Common drug halves risk of drug-resistant tuberculosis: researchers

A cheap and widely available antibiotic pill halves the risk of people exposed to drug-resistant tuberculosis from contracting the particularly deadly strain of the disease, researchers announced on Thursday.

Tuberculosis is the second deadliest infectious disease, according to the World Health Organization, killing only slightly fewer people than Covid-19 last year.

Every year an estimated 450,000 people contract multidrug-resistant tuberculosis (MDR-TB), which front-line drugs no longer work against.

Only two in five people with MDR-TB had access to treatment last year, partly because the disease disproportionately affects people in developing countries.

However the commonly available antibiotic levofloxacin has been found to safely reduce the risk of children developing MDR-TB by 56 percent, according to new South Africa-based research presented at the Union World Conference on Lung Health in Paris.

Lead researcher Anneke Hesseling told AFP it was the first randomised, placebo-controlled trial — considered the gold standard — to look at whether a drug could prevent MDR-TB in children.

The pill could offer critical protection to children living in homes with a parent who has the disease, said Hesseling, a researcher at Stellenbosch University.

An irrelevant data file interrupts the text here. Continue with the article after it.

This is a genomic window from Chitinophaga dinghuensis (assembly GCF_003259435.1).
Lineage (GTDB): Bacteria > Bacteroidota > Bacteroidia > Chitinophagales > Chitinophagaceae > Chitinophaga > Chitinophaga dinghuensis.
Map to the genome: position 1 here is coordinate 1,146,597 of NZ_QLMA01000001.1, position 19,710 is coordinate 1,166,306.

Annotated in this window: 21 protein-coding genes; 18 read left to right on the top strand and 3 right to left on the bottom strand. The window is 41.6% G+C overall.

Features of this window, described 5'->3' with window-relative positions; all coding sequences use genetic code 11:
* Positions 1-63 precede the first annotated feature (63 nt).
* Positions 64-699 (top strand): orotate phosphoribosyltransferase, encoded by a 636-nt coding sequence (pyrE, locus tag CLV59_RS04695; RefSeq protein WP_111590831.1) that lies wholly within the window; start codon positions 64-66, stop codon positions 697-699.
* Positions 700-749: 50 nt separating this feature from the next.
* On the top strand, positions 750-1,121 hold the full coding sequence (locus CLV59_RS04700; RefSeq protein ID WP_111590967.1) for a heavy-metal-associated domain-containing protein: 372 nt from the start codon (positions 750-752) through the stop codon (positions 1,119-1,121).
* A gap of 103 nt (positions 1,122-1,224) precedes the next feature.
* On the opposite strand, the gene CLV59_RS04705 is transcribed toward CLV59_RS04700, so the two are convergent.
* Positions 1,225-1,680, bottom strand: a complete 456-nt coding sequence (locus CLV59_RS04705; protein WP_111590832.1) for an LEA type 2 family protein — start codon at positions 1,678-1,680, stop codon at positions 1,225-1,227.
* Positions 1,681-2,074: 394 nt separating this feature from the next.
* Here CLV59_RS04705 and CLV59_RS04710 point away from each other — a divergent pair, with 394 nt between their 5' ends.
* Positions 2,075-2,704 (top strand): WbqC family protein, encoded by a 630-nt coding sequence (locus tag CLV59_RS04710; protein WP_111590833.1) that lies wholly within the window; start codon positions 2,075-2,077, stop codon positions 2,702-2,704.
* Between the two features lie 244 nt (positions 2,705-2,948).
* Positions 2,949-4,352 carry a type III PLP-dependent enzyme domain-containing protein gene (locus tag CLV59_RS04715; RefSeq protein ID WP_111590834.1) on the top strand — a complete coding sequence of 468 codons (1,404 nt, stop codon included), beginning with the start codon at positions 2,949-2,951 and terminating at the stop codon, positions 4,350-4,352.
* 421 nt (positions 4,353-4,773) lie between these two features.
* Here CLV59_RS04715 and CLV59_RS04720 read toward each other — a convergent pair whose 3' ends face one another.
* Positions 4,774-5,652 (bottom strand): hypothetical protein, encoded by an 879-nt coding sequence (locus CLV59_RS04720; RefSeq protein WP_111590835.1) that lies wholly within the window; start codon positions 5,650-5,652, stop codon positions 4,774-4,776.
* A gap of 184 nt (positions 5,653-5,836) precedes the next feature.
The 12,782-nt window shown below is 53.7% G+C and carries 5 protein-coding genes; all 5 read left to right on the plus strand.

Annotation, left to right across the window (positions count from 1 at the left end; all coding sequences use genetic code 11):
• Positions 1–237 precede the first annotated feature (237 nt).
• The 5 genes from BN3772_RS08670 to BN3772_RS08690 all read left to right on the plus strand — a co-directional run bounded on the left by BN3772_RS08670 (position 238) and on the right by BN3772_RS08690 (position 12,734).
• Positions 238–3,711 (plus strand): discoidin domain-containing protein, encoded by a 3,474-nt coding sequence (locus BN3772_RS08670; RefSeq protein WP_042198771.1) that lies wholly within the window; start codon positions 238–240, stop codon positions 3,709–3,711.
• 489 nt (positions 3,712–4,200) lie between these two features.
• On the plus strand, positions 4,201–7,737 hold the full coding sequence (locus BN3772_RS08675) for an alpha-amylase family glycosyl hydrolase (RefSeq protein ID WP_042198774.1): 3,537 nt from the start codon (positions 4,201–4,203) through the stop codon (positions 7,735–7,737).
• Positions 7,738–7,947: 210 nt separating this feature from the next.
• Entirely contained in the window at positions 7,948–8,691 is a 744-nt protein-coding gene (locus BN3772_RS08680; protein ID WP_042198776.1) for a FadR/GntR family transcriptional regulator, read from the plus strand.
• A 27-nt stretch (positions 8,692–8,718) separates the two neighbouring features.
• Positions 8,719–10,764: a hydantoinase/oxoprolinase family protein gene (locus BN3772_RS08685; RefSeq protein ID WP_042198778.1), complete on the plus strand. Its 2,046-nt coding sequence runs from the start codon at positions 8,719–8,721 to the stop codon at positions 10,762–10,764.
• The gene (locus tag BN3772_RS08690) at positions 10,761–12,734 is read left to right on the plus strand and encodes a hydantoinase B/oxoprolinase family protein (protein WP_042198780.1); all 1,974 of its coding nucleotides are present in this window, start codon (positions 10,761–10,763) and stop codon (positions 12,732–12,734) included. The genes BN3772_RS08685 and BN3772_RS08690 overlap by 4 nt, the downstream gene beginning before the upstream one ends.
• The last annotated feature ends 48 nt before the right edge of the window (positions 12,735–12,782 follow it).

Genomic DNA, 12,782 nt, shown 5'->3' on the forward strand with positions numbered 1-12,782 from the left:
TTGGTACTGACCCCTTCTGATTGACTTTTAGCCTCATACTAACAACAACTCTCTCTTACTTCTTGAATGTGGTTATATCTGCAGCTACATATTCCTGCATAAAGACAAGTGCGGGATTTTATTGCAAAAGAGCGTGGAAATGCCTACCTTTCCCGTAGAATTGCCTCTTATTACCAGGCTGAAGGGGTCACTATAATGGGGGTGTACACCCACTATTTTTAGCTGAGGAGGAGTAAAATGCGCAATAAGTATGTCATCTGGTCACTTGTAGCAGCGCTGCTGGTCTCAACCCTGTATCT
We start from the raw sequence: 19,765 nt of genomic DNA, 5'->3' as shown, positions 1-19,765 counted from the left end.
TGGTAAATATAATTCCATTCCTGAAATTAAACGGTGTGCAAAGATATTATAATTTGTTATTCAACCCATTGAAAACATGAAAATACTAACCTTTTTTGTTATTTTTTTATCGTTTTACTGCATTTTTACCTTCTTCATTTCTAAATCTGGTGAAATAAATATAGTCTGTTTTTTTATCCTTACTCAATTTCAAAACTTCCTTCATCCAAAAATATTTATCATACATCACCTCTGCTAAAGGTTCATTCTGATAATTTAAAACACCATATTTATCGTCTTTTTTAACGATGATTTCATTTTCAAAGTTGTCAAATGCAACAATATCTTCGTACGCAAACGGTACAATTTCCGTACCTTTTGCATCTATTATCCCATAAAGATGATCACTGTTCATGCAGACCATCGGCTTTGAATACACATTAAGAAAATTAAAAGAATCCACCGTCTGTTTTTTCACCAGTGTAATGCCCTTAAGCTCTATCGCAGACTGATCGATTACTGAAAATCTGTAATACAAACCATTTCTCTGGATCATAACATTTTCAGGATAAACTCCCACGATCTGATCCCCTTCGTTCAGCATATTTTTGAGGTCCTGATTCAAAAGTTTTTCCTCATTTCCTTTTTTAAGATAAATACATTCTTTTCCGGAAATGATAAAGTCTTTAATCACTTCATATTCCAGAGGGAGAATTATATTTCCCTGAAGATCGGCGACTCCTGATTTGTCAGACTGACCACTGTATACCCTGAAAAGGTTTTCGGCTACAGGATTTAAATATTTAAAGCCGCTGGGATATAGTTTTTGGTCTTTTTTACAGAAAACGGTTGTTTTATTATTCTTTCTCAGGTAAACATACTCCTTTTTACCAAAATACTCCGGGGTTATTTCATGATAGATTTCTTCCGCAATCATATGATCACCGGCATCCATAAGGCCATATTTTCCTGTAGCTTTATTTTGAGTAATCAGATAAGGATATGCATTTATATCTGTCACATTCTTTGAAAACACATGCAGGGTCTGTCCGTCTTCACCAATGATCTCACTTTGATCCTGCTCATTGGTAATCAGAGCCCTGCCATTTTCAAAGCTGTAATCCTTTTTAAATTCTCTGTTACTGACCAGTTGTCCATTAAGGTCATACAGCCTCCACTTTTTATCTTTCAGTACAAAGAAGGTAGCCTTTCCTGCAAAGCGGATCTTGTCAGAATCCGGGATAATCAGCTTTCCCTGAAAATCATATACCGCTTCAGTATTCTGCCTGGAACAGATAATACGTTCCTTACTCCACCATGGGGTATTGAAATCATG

“When the kid has been exposed to MDR-TB, they’ve often seen people die — it’s been devastating in their family,” she added.

The results of another study presented at the conference, which has also not yet been peer-reviewed, found that levofloxacin prevented the drug-resistant strain in 45 percent of adults in Vietnam.

The two research teams joined forces, and a statistical approach called Bayesian analysis suggested that overall levofloxacin reduced the risk of MDR-TB by 60 percent for all ages.

The South Africa trial, which was partly funded by the international health agency Unitaid, followed 453 children exposed to an adult in their home with MDR-TB. Only five contracted the disease.

Unitaid chief Philippe Duneton called the research “a major advance that has the potential to protect millions of children from a debilitating illness”.

Levofloxacin has been available for decades and has been widely used to treat — rather than prevent — tuberculosis.

The preventative treatment involved taking a pill once a day for six months. Since the trial, a better tasting, more dissolvable, “kid-friendly” version of levofloxacin has been developed, Hesseling said.

The research was announced as the WHO is expected to update its guidelines for tuberculosis in the coming months. — Agence France-Presse

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